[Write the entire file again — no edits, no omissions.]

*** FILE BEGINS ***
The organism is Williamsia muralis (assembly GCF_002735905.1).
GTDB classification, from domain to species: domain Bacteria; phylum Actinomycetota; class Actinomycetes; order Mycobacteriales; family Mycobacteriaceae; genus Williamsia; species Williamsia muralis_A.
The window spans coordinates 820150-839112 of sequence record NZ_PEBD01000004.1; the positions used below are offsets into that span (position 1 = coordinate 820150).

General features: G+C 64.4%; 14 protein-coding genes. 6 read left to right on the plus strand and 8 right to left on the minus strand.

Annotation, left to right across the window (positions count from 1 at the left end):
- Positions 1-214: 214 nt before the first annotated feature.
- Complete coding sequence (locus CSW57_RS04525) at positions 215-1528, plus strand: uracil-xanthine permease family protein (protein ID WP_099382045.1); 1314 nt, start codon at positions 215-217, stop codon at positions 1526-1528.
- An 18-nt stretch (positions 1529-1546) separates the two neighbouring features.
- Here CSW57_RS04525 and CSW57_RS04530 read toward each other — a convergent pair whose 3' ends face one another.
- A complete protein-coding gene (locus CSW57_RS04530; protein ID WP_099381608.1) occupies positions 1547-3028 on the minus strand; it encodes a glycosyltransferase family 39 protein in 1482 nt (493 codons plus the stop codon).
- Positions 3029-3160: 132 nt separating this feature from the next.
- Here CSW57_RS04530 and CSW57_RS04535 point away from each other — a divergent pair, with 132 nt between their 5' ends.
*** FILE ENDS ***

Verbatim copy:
The organism is Williamsia muralis (assembly GCF_002735905.1).
GTDB classification, from domain to species: domain Bacteria; phylum Actinomycetota; class Actinomycetes; order Mycobacteriales; family Mycobacteriaceae; genus Williamsia; species Williamsia muralis_A.
The window spans coordinates 820150-839112 of sequence record NZ_PEBD01000004.1; the positions used below are offsets into that span (position 1 = coordinate 820150).

General features: G+C 64.4%; 14 protein-coding genes. 6 read left to right on the plus strand and 8 right to left on the minus strand.

Annotation, left to right across the window (positions count from 1 at the left end):
- Positions 1-214: 214 nt before the first annotated feature.
- Complete coding sequence (locus CSW57_RS04525) at positions 215-1528, plus strand: uracil-xanthine permease family protein (protein ID WP_099382045.1); 1314 nt, start codon at positions 215-217, stop codon at positions 1526-1528.
- An 18-nt stretch (positions 1529-1546) separates the two neighbouring features.
- Here CSW57_RS04525 and CSW57_RS04530 read toward each other — a convergent pair whose 3' ends face one another.
- A complete protein-coding gene (locus CSW57_RS04530; protein ID WP_099381608.1) occupies positions 1547-3028 on the minus strand; it encodes a glycosyltransferase family 39 protein in 1482 nt (493 codons plus the stop codon).
- Positions 3029-3160: 132 nt separating this feature from the next.
- Here CSW57_RS04530 and CSW57_RS04535 point away from each other — a divergent pair, with 132 nt between their 5' ends.